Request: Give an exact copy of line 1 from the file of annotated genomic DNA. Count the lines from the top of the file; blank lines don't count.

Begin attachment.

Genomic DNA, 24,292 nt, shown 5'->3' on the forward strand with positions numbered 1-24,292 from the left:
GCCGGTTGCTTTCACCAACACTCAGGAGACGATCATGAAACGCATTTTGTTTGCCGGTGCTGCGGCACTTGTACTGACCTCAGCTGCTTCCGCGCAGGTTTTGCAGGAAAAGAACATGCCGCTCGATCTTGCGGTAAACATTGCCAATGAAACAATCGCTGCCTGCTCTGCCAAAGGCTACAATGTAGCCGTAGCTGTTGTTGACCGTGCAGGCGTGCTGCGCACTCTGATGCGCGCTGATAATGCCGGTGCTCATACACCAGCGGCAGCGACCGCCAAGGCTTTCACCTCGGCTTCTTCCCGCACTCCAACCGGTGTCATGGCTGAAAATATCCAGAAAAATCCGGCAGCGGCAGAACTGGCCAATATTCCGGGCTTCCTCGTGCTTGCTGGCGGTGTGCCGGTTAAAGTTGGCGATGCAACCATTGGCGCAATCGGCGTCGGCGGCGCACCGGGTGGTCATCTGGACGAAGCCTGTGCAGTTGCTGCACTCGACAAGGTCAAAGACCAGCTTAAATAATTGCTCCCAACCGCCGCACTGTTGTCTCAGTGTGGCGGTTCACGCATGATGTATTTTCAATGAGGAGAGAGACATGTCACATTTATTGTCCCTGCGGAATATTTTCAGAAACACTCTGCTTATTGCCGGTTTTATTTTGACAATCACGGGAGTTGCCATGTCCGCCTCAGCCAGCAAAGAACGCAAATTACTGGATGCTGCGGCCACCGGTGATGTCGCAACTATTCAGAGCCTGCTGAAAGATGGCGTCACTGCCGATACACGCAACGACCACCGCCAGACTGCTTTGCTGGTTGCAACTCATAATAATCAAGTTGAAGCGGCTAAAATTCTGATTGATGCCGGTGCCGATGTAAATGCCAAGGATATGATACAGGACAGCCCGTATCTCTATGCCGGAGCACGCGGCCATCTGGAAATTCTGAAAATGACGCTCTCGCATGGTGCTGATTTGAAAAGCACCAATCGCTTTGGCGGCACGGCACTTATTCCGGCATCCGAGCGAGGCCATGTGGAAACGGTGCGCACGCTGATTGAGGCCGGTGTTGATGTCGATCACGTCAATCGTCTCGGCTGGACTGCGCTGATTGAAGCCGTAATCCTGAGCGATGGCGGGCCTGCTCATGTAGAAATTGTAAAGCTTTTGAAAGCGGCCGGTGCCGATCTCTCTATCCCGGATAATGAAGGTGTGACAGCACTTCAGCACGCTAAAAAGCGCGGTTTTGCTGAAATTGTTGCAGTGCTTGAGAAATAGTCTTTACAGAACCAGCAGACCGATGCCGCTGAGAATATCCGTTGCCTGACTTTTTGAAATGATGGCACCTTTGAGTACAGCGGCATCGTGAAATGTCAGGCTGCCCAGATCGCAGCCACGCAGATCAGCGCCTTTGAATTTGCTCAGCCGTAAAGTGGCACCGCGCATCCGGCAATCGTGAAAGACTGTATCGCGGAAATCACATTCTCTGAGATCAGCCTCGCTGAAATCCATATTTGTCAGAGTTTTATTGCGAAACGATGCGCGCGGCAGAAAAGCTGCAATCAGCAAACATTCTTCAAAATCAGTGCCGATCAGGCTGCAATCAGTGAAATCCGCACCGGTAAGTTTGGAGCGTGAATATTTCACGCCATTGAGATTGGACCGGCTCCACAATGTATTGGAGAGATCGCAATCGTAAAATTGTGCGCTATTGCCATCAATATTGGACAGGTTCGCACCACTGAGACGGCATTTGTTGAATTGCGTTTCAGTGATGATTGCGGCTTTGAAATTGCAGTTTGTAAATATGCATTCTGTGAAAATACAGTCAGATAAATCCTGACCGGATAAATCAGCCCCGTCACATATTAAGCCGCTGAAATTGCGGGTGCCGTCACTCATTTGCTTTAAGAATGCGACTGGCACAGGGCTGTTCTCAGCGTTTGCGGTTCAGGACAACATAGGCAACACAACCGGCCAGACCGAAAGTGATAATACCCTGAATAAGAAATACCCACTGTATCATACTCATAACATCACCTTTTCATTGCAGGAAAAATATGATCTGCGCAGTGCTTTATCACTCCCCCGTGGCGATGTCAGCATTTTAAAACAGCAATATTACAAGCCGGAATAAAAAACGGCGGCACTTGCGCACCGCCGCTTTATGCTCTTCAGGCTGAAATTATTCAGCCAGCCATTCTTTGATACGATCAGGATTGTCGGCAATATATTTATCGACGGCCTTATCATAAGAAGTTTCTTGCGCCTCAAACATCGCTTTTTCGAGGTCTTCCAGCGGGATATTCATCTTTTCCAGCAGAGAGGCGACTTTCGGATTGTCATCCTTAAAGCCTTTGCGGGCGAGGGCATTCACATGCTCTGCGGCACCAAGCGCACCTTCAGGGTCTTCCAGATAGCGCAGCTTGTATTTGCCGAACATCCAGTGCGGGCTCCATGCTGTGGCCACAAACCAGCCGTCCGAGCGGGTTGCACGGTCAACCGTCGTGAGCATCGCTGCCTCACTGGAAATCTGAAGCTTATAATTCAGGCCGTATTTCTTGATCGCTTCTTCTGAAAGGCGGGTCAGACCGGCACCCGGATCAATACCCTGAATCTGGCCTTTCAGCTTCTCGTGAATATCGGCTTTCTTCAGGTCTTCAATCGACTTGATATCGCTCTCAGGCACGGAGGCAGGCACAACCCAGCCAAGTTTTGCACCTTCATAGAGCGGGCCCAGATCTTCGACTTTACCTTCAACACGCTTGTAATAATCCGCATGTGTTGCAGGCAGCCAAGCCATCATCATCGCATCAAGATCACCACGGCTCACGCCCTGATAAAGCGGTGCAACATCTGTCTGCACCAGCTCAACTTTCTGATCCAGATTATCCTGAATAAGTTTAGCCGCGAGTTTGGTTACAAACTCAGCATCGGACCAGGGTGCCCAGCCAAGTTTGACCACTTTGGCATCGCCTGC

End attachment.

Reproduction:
Genomic DNA, 24,292 nt, shown 5'->3' on the forward strand with positions numbered 1-24,292 from the left: